Kiara Jackson and Jane Froiland in Yellow Tree Theatre’s The Miracle Worker. Photo by Justin Cox Photography.
Helen Keller was blind and deaf from an early age but went on to become an accomplished and world-famous equal rights activist, speaker, and author. Playwright William Gibson’s play The Miracle Worker dramatizes the moment when, as a child, Helen was able to break through her bodily imposed isolation and first learned to communicate. Gibson’s play began as a teleplay in the 1950s, became a Tony Award-winning Broadway play a few years later, and became a 1962 movie that won Academy Awards for actresses Anne Bancroft and Patty Duke. Under the direction of Patrick Coyle, Yellow Tree has launched an ambitious and powerful production of Gibson’s dramatic play.
Helen (Catie Blair) was born in Alabama about twenty years after the Civil War. Her family was proud of their relationship to the Confederacy General Robert E. Lee, and her father (Casey E. Lewis) served as an officer for the South during the war. Before Helen could learn to speak, she was left blind and deaf from a bout of Scarlet Fever. Her parents took her to medical experts with no success. As Helen became older, she started to have increased and sometimes violent tantrums. Desperate to avoid sending their daughter to an asylum (deplorable places full of rats in those days), Helen’s mother (Jane Froiland) pled with her husband to have a recommended teacher come and work with Helen.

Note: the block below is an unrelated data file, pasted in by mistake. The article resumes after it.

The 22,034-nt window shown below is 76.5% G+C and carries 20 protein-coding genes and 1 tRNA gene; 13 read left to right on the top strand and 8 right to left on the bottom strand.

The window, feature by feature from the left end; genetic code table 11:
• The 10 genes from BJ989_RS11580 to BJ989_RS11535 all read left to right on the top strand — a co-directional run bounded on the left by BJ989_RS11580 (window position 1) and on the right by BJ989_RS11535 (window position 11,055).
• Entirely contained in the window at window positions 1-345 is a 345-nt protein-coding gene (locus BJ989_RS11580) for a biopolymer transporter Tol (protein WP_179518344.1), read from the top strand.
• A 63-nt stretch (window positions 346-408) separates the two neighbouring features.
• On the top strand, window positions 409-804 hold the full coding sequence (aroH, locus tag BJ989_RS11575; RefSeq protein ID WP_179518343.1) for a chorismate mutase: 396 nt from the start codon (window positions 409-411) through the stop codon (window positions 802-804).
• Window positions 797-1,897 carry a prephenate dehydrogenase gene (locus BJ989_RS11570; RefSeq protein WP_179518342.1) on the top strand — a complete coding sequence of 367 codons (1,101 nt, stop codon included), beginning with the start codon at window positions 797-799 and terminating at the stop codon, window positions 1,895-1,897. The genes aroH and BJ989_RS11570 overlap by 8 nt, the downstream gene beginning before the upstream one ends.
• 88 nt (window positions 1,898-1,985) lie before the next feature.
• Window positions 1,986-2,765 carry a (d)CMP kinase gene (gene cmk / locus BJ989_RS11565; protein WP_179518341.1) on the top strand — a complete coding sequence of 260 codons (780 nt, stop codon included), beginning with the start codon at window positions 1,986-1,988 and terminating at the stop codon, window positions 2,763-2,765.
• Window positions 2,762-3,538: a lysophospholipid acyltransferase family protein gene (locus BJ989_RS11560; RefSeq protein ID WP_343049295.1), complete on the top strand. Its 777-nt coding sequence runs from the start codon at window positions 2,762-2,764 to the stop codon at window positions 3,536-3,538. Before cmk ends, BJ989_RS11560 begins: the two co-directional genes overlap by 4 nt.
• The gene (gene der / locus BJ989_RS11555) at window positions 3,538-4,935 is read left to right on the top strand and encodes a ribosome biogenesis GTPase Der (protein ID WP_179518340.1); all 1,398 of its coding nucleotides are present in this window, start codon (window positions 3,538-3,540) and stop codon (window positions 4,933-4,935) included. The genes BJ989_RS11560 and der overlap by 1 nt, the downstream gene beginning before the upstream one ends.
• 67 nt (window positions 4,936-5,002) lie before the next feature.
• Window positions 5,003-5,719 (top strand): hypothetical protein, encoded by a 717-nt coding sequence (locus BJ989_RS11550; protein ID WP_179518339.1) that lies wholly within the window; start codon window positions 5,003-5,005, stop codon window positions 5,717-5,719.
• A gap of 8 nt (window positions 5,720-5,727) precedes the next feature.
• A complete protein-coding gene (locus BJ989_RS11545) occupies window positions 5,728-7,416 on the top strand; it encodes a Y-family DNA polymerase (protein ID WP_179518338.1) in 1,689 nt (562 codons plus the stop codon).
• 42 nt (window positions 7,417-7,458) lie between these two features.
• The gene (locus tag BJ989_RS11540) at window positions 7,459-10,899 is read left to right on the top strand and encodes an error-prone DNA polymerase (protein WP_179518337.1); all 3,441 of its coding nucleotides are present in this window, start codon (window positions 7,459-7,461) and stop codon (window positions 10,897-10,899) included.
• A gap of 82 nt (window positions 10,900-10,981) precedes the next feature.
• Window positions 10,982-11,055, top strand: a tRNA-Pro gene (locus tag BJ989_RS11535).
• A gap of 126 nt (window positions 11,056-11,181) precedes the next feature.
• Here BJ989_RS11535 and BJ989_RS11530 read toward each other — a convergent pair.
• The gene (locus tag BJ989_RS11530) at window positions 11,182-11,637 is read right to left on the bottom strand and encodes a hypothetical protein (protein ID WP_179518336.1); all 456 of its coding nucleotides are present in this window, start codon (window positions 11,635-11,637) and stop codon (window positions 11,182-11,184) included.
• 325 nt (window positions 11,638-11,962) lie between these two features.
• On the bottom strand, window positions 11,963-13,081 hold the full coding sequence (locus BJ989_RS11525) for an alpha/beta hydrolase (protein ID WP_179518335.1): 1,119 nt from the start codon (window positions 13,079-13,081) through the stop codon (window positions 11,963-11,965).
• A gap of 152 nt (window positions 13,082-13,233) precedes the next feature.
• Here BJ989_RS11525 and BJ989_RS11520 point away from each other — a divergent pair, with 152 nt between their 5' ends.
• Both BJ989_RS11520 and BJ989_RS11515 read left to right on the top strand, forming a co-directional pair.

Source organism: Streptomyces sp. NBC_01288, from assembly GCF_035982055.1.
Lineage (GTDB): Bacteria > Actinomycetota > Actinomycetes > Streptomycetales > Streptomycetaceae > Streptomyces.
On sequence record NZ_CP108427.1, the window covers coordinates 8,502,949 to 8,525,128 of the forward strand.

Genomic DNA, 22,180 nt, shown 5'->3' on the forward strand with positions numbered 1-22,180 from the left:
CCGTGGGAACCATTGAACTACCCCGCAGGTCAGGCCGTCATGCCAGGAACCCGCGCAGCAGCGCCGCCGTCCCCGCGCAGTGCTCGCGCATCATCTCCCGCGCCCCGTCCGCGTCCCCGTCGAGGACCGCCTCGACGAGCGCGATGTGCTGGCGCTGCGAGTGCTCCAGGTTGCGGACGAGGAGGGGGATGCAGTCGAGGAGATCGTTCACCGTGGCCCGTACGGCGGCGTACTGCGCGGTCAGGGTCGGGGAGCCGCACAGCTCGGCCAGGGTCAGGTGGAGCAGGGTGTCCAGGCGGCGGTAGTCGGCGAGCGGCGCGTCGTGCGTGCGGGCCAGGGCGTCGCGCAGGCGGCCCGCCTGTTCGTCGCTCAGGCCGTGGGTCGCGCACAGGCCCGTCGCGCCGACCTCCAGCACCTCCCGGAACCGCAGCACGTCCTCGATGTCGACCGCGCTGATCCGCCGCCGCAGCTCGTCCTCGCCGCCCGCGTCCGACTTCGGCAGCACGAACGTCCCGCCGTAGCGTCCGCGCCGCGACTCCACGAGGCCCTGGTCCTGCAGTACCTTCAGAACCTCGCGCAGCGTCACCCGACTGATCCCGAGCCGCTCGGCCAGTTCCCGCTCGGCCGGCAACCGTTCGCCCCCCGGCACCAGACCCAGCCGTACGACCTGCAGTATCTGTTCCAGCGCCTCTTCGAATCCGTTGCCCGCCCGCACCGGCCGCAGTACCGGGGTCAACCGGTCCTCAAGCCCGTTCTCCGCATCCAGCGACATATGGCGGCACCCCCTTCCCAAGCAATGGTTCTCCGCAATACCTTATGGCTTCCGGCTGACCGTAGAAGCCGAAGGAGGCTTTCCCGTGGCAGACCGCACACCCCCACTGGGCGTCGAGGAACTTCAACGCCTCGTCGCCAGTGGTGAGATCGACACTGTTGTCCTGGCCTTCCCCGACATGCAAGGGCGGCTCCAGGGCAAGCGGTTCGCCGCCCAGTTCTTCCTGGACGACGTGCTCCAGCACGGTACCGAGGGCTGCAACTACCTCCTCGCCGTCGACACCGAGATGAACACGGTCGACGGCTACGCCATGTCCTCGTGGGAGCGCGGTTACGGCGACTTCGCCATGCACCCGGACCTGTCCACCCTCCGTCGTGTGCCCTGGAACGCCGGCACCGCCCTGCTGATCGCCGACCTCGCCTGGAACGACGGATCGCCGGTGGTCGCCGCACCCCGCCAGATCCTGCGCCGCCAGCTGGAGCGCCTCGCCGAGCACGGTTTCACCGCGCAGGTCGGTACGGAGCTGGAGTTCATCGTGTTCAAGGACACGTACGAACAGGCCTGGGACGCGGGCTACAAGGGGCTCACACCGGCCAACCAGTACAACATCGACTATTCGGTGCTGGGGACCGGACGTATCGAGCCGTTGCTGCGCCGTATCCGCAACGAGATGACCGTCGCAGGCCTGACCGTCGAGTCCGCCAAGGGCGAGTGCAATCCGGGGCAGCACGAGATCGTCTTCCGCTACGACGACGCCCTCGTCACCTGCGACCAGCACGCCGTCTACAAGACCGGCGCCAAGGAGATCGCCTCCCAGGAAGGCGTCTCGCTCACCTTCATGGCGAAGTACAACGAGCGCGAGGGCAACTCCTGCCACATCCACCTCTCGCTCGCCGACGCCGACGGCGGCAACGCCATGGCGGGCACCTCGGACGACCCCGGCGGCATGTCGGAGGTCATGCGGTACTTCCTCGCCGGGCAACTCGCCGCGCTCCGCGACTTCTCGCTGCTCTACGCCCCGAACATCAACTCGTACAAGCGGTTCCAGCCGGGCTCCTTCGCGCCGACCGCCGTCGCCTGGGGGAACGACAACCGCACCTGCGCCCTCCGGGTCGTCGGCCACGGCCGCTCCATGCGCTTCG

The play focuses on when the teacher Annie Sullivan (Kiara Jackson) arrives with her own tragic history. Sullivan is determined to find a way to communicate with Helen. Their relationship has its ups and downs and family members interfere. But the bond between Helen and Anne grows, leading to a breakthrough. Jackson, as Sullivan, does an outstanding job of carrying most of the weight and dialog of the play. She succeeds in showing Sullivan as both insecure about being able to make a living and fiercely determined to help Anne. Catie Blair, as the young Helen, does well in a difficult role with almost no dialog and multiple tantrums. Despite the limitations of the role, Blair creates an onstage bond with Jackson, making her transformation from wild child to an eager student believable .
Froiland, as Helen’s mother, and Lewis, as her father, effectively convey the mixed feelings of parents who love their child but are fearful they cannot cope with the disruption her disability creates. Lukas Levin, as the Keller’s older son James, excels with his remarkable performance showing both his resentment that most of his parents’ attention is directed to his disabled sister and, yet, he serves as her champion in the end.
Samantha Fromm Haddow’s detailed costumes contribute to the sense of the post-Civil War world that Helen grew up in. Designer Scenic designer Arina Slobodianik creation of the open, multi-level wooden structure of a 19th century home is of mixed effectiveness. It succeeds in setting the initial atmosphere, but leaves little room for Corey Mills’ choreography of the violent brawls between Sullivan and Helen. Consequently, the choreography fails to show the intensity of the physical struggle between teacher and student that is set forth in Keller’s autobiography and demonstrated so well in the 1962 movie.
Given what Helen Keller accomplished in her life, it is perplexing why the State of Texas has excluded her life from their school’s history curriculum. Yellow Tree’s production not only keeps Keller’s inspirational story alive, it also strikes a personal chord with any person who has a family member with a severe disability.
The Miracle Worker plays at Yellow Tree Theatre in Osseo, MN through October 15, 2018.
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